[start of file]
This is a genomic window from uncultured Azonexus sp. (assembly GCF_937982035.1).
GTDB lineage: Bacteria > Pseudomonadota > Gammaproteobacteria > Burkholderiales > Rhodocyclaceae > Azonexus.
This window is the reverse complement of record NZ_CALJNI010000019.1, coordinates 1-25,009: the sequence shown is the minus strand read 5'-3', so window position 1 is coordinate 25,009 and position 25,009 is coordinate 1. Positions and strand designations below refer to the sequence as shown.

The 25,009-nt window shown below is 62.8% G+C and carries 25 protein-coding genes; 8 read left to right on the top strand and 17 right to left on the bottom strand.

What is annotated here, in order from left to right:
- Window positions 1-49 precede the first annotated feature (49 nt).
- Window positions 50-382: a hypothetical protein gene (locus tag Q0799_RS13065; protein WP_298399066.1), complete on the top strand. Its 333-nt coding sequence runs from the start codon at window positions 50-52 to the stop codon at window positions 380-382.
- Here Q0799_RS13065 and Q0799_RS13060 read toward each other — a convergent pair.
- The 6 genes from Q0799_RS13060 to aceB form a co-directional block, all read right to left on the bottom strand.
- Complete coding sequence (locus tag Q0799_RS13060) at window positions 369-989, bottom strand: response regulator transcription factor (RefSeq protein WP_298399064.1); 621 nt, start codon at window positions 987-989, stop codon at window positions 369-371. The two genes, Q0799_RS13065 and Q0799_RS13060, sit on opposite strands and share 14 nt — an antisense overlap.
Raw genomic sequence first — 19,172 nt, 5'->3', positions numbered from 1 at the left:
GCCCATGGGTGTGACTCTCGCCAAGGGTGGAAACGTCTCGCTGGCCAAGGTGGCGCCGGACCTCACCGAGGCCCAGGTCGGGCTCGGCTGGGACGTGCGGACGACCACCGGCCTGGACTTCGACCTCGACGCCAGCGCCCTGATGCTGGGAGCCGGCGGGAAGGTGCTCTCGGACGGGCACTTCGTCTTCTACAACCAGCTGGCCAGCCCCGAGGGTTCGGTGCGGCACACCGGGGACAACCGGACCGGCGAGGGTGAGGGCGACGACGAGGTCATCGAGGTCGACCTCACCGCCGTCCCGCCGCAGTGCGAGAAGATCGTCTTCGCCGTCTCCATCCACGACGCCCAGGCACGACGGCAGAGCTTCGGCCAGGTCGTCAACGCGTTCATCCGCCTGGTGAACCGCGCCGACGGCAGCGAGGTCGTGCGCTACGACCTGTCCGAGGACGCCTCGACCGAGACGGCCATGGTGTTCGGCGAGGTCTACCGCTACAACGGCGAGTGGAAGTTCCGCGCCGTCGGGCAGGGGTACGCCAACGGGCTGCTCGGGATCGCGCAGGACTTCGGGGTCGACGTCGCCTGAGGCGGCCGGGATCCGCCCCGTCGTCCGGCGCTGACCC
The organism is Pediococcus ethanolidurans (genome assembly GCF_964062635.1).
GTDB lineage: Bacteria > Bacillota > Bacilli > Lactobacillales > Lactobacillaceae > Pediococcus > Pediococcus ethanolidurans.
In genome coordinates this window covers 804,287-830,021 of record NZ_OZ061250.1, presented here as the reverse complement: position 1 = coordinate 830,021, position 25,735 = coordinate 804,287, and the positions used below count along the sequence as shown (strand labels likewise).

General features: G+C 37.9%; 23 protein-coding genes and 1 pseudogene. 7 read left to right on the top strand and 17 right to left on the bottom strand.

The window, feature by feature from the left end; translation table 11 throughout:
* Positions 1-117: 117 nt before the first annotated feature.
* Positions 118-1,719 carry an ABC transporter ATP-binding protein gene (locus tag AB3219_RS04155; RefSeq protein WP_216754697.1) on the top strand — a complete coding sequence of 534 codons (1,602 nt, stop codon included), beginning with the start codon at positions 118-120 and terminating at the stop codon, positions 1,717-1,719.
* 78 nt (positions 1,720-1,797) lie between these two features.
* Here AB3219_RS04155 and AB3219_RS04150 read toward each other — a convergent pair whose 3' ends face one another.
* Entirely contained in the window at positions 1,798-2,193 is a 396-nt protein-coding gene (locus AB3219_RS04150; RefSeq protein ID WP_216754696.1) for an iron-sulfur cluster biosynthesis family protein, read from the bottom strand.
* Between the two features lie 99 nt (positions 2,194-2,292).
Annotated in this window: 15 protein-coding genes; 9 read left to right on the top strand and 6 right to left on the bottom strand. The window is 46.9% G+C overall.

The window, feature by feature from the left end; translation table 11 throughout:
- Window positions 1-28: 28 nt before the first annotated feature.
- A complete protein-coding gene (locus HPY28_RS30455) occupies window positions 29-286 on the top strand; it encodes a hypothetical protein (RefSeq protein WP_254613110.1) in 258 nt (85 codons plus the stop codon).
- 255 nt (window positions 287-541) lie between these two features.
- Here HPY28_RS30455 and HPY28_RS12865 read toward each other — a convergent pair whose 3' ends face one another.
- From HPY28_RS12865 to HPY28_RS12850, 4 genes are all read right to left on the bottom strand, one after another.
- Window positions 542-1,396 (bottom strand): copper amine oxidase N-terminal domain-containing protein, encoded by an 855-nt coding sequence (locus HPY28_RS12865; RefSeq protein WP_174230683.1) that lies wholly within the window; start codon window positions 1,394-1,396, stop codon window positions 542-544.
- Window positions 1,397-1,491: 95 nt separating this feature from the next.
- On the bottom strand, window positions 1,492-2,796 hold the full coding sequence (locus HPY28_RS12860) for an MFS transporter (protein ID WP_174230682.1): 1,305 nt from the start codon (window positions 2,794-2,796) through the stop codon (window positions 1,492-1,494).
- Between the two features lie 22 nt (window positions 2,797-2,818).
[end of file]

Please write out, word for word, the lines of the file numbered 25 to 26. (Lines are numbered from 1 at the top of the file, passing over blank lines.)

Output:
The window, feature by feature from the left end; translation table 11 throughout:
- Window positions 1-28: 28 nt before the first annotated feature.